Every January it’s the same. “Here are the top movies of last year”. “All we get is sequels and remakes”. “Top Oscar contenders”. And worst of all: “This year’s most anticipated movies”. But since hindsight is 20/20, I decided to take a look at the past year’s most anticipated movies. Did they deliver? Were they large-scale flops? Here’s a look back at some of 2015’s most anticipated films.
Ant-man: As always, Marvel Cinematic Universe movies are highly anticipated. Ant-man showed a lot of promise in its developmental phase. Cult director Edgar Wright (Shaun of the Dead, Hot Fuzz, Scott Pilgrim vs The World, and The World’s End) was going to bring his expert perfectionist comedy-action style to the less serious Marvel superhero. It seemed like a match made in heaven. Wright left the project due to “creative differences” just before principle photography, to be replaced by Yes Man & Bring it On’s Peyton Reed. Still, the film turned out fine. I guess we’ll never know what Wright’s Ant-Man would’ve been, but Reed’s was a succesful, funny Marvel flick. A sequel, Ant-Man and The Wasp, (to be directed by Peyton Reed) will be released in 2018.
The Avengers: Age of Ultron: While the first ensemble Avengers movie in 2012, Joss Whedon succeeded in creating an exciting, funny, multi-superhero movie. It wasn’t as great as most of the individual, pre-Avengers flicks, but this “sequel” seemed to have solved most of those problems. Age of Ultron played in a familiar sandbox, but visited new terrain and changed the titular superhero team from a simple, set lineup into an ever-evolving ensemble while planting the seeds for more sequels and spinoffs. Age of Ultron cleaned up at the box office, got mostly positive critical response, and an 85% audience rating on Rottentomatoes.com.
Kenneth Turan of the Los Angeles Times accurately called it “the ideal vehicle for our age of immediate sensation and instant gratification,” and that it “disappears without a trace almost as soon as it’s consumed.” However this is an accurate description, I don’t really see it as criticism, since you pretty much get what you signed up for in a comic book based, superhero spectacle.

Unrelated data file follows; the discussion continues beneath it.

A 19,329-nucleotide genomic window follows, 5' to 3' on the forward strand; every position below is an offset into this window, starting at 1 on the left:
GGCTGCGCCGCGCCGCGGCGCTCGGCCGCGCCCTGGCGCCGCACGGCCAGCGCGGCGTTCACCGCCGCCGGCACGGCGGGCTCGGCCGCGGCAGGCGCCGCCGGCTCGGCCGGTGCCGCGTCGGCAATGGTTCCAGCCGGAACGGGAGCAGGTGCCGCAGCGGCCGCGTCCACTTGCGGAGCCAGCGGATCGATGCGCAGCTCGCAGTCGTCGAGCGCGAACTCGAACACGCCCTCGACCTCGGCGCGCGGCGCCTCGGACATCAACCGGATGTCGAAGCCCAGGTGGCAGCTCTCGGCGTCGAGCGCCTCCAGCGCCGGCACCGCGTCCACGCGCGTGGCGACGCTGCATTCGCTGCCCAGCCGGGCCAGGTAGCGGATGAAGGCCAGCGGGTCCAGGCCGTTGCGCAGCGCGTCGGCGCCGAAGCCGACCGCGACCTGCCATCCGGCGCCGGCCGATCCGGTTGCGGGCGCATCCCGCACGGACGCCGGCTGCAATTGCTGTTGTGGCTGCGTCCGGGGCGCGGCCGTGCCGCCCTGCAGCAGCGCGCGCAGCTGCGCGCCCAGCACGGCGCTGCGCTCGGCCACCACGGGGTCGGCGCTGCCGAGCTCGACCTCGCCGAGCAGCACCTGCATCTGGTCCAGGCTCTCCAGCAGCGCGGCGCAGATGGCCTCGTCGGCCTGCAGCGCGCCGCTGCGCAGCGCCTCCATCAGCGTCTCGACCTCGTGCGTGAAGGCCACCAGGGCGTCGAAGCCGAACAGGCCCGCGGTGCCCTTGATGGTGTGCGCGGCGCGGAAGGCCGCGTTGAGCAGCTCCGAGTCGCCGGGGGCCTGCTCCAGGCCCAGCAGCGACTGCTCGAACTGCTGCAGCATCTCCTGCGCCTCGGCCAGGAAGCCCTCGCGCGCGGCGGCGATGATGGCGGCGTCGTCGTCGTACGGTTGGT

Birdman: Birdman or The Unexpected Virtue Of Ignorance had cinephiles’ interest piqued from the first trailer release, and that interest paid off… with interest. Birdman is an exquisitely crafted work of art from director Alejandro González Iñárritu, with a single long-take style that puts in on a different plane technically and narratively. The film combines objective and subjective imagery, and ends on a somewhat ambiguous note which will keep the story spinning in your thoughts for weeks after seeing it. His next film, The Revenant, is coming to South African cinemas on 22 Jan 2016.
Chappie: After Neill Blomkamp “burst onto the scene” and was billed as Peter Jackson’s protégé with 2009’s District 9, he set a high bar for himself. He established a cinéma vérité style which had rarely been used in CGI-heavy films before, and produced a powerful debut feature. Elysium disappointed many, with exaggerated fantasy ideas and unpolished script elements. Chappie succeeded in redeeming Blomkamp, with great sci-fi action, different, cultural comedy, and a thrilling pace throughout. It was a flawed movie in many ways (primarily the acting of the rap-gangster main characters), but ultimately delivered what the trailers and popcorn-salesmen promised – albeit in the form of a feature-length Die Antwoord–music video.
The Fantastic Four: I don’t know how Hollywood keeps screwing up The Fantastic Four. This reboot tries to be super gritty and realistic in the first half hour, ends up being completely cartoony in the final half hour, and somehow fails to bridge the gap in between. Rottentomatoes.com reports a rating average of 3.4/10, and Pamela McClintock of The Hollywood Reporter called it “the second biggest box office bomb of 2015” with an estimated loss of at least $80 million. The film had one of the lowest openings of all time for a big-budget superhero movie, which must come down to poor reviews, early reception based on the marketing campaign, or perhaps the bitter taste remaining in viewers’ mouths from 2007’s Fantastic Four: Rise of the Silver Surfer.
Jurassic World: Surprisingly for a pseudo-remake, almost-reboot sequel of a blockbuster movie trilogy with an unpopular third film, Jurassic World turned out pretty good. They managed to make a compelling (though somewhat familiar) disaster movie, reset a franchise to allow for more sequels (the next one is coming in 2018), and even comment on the nature of reboots. Chris Pratt made a great action hero, and even the kids weren’t completely annoying.